10 In-Memory Database Options Power Speedy Performance - InformationWeek

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2/9/2015
11:48 AM
Doug Henschen
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10 In-Memory Database Options Power Speedy Performance

From Altibase to VoltDB, and covering options from IBM, Microsoft, Oracle, and SAP, we wrap up leading in-memory databases and add-on options. When you need speed, here are 10 tools to choose.
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Altibase offers two in-memory options 
Product description: Altibase HDB is a hybrid database offering an in-memory tier, plus disk-based storage, blending the benefits of RAM speed and disk economy. Altibase XDB is the 'extreme' in-memory pure-play database, said by the vendor to handle up to 1.5 million transactions per second. 

Notable customers: Korea Telecom, Hewlett Packard, Samsung Company status: Private; founded 1991 


Comment: Altibase is a 20-plus-year-old Korean company that is among the pioneers of in-memory technology. Altibase is best known in the Asian market, but it's gaining customers in North America through offices in Fort Lee, N.J., and Palo Alto, Calif. The vendor's hybrid HDB supports transactional and analytic decisions with an ability to blend hot data in RAM and cooler, historical data on disk. The purely in-memory XDB extreme database is aimed at ultra-high-throughput applications seen in telecom, financial, manufacturing, and Internet-of-things applications.

Altibase offers two in-memory options
Product description: Altibase HDB is a hybrid database offering an in-memory tier, plus disk-based storage, blending the benefits of RAM speed and disk economy. Altibase XDB is the "extreme" in-memory pure-play database, said by the vendor to handle up to 1.5 million transactions per second.
Notable customers: Korea Telecom, Hewlett Packard, Samsung
Company status: Private; founded 1991

Comment: Altibase is a 20-plus-year-old Korean company that is among the pioneers of in-memory technology. Altibase is best known in the Asian market, but it's gaining customers in North America through offices in Fort Lee, N.J., and Palo Alto, Calif. The vendor's hybrid HDB supports transactional and analytic decisions with an ability to blend hot data in RAM and cooler, historical data on disk. The purely in-memory XDB extreme database is aimed at ultra-high-throughput applications seen in telecom, financial, manufacturing, and Internet-of-things applications.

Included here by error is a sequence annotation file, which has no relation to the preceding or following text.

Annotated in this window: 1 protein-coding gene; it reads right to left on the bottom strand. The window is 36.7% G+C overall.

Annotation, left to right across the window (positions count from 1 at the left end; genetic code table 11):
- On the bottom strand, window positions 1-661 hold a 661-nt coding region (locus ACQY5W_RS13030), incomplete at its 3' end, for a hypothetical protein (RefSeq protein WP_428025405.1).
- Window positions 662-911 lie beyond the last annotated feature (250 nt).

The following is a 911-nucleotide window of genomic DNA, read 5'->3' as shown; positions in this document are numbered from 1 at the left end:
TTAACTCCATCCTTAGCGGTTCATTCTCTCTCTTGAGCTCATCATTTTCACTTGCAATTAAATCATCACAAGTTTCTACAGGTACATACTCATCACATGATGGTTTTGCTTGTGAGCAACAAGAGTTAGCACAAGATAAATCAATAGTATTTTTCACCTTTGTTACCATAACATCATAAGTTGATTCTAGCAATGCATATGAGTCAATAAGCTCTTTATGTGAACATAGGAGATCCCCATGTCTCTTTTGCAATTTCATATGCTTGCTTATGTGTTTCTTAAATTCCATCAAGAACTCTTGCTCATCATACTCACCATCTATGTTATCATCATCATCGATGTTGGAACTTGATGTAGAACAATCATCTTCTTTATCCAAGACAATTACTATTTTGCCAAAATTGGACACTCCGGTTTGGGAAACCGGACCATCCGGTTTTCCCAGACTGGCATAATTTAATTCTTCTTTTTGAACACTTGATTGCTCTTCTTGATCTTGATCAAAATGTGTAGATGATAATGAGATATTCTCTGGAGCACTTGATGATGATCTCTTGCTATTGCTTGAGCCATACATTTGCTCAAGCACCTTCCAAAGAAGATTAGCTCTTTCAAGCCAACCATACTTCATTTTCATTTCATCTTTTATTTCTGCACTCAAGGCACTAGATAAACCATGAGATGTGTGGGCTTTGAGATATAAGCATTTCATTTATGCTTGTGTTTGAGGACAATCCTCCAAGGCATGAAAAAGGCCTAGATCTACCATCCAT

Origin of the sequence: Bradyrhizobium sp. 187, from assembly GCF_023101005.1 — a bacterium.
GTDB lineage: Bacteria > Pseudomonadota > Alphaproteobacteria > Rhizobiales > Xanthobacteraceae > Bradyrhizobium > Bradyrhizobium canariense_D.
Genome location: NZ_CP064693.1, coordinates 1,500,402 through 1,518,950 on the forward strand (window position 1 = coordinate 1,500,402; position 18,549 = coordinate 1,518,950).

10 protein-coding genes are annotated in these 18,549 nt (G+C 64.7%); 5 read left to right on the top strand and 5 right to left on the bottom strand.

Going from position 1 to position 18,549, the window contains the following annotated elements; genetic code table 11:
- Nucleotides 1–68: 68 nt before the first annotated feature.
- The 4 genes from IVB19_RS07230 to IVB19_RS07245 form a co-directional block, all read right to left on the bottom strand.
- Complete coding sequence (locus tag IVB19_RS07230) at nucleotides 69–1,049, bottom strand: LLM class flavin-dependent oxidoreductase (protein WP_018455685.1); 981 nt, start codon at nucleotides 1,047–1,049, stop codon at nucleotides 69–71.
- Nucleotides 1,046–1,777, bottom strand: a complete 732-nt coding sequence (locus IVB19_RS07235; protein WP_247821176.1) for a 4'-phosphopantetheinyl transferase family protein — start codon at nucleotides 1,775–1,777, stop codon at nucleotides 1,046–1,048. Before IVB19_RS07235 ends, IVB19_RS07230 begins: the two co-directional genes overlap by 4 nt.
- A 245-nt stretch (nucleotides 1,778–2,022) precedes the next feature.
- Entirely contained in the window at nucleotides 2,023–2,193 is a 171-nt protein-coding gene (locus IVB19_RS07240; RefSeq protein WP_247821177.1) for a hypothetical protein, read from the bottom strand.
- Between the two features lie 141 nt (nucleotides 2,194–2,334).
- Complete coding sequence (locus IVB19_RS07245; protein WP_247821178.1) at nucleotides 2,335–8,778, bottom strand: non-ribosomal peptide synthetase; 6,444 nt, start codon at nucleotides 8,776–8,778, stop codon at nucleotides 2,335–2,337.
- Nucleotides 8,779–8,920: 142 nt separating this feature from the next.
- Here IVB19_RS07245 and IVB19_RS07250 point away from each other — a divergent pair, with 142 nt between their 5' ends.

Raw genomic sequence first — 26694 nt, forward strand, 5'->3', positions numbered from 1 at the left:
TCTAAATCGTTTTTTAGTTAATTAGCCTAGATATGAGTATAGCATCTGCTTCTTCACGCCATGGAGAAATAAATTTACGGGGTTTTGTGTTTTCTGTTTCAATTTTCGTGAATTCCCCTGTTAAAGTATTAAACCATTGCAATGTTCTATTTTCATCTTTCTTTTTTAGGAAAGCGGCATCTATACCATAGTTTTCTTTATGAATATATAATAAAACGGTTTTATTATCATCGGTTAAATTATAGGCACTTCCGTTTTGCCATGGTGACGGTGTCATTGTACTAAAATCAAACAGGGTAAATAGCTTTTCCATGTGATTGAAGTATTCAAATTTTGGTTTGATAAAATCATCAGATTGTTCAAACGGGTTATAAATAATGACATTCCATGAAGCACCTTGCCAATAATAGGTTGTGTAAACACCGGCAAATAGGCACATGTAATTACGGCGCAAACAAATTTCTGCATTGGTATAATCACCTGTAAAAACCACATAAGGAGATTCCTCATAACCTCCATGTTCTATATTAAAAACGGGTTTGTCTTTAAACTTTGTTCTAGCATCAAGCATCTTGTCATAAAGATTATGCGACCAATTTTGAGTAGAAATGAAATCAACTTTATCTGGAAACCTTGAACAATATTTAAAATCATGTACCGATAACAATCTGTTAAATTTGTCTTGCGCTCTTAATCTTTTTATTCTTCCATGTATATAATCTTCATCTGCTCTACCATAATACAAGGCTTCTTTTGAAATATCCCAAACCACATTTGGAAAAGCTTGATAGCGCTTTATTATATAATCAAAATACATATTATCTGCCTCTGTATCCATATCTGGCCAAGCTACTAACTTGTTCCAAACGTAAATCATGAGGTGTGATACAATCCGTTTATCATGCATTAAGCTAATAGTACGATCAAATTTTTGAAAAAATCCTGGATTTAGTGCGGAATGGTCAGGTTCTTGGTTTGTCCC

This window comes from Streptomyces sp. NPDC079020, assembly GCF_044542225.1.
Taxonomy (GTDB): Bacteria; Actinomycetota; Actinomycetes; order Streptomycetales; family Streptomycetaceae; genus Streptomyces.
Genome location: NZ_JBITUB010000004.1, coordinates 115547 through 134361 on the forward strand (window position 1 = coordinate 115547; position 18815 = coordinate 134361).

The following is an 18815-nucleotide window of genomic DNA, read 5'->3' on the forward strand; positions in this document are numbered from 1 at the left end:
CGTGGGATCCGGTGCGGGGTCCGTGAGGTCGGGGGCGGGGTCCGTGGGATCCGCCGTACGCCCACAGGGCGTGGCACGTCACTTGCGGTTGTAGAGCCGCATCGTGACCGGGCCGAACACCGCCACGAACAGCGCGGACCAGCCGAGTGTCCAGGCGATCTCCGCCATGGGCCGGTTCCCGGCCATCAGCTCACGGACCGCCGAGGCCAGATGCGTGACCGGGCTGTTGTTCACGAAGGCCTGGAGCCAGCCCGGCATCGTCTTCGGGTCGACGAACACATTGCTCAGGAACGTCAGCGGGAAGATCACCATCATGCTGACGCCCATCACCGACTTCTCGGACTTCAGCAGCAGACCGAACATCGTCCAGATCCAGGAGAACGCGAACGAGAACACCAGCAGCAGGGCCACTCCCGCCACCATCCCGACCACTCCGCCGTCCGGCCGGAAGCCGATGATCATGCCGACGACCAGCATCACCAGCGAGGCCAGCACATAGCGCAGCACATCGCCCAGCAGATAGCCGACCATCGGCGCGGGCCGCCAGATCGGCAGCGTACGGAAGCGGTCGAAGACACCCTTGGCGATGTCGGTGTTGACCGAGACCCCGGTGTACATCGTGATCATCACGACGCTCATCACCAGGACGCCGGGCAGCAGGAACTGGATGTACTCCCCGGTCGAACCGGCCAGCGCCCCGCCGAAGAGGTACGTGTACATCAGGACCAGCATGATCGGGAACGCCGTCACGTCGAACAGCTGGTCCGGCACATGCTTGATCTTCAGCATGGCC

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sgraves980
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sgraves980,
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2/13/2015 | 12:37:37 PM
eXtremeDB
eXtremeDB was first released in 2001.  It was the first in-memory embedded database system written explicitly for embedded systems.  TimesTen, Altibase and Polyhedra were on the market, but none of them could be used in embedded systems.  Today, we have more than 20 million run-time copies of eXtremeDB embedded in devices ranging from networking equipment to consumer electronics to industrial control to aerospace/defense.  eXtremeDB is also gaining in popularity with the financial markets with applications in high frequency trading, algorithmic trading, matching engines, and risk management.
D. Henschen
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D. Henschen,
User Rank: Author
2/12/2015 | 2:57:37 PM
Why weren't we included?
After this was posted, I heard from Exasol and Starcounter, both of which asked why they were not included. Both are smallish, European-headquartered companies that don't have big customer counts. Exasol is the larger of the two. I've talked to customers and I think of Exasol as a database that can make use of lots of RAM, but not really as an in-memory database. (To be fair, Oracle, Microsoft, and Teradata aren't "in-memory" either, but they offer in-memory add-on features.) Starcounter pitches itself as an in-memory database engine and application server, which is a slightly different proposition than the other products mentioned here.

I did not hear from Pivotal, which offers the SQLFire in-memory database. Pivotal is a more prominent vendor with more customers than either of the two companies above. If I were to list 11 options, that's the one I would add. I guess Pivotal has bigger concerns (like its larger cloud and big data strategies) than worrying about the visibility of just one of its many products.

 
Li Tan
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Li Tan,
User Rank: Ninja
2/10/2015 | 12:33:38 AM
Re: MongoDB will be the next to join this set
Currently my company used MongoDB quite a lot and I am willing to listen to further updates on the in-memory version. How is the experiment going? How long it will take to get a trial version in production?
D. Henschen
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D. Henschen,
User Rank: Author
2/9/2015 | 2:52:12 PM
MongoDB will be the next to join this set
I contemplated adding MongoDB to this list, but the "In-Memory Experimental" storage engine included with just-released MongoDB 3.0 is, as the name suggests, only experimental at this point. It may be generally available for production use within just a few months, but I didn't feel it was ready to highlight as an in-memory product offering just yet. Stay tuned.
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